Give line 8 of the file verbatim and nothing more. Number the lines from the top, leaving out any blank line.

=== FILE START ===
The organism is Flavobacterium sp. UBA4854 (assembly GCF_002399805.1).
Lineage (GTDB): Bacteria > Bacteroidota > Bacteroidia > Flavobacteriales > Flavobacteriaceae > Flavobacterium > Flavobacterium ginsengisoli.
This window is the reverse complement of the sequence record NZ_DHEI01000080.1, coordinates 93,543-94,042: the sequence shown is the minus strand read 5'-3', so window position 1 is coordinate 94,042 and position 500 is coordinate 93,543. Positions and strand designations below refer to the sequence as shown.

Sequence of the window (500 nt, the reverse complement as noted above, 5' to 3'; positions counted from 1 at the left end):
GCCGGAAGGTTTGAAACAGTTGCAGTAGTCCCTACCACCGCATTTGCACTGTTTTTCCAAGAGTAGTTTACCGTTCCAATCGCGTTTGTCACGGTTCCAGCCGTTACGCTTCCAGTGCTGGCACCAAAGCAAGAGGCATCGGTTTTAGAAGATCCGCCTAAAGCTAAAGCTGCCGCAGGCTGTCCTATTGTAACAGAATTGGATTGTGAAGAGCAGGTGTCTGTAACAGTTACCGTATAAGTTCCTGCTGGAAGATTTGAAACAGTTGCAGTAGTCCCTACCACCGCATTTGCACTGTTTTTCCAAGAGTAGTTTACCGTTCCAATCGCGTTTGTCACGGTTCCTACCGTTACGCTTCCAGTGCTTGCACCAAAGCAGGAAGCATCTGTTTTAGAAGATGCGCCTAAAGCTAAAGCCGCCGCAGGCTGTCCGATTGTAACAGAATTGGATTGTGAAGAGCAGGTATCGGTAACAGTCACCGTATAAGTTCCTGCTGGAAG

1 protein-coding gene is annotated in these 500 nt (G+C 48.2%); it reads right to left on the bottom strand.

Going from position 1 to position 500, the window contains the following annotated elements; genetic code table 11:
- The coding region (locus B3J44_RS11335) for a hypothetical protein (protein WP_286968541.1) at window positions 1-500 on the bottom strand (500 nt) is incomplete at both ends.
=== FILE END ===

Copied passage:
- The coding region (locus B3J44_RS11335) for a hypothetical protein (protein WP_286968541.1) at window positions 1-500 on the bottom strand (500 nt) is incomplete at both ends.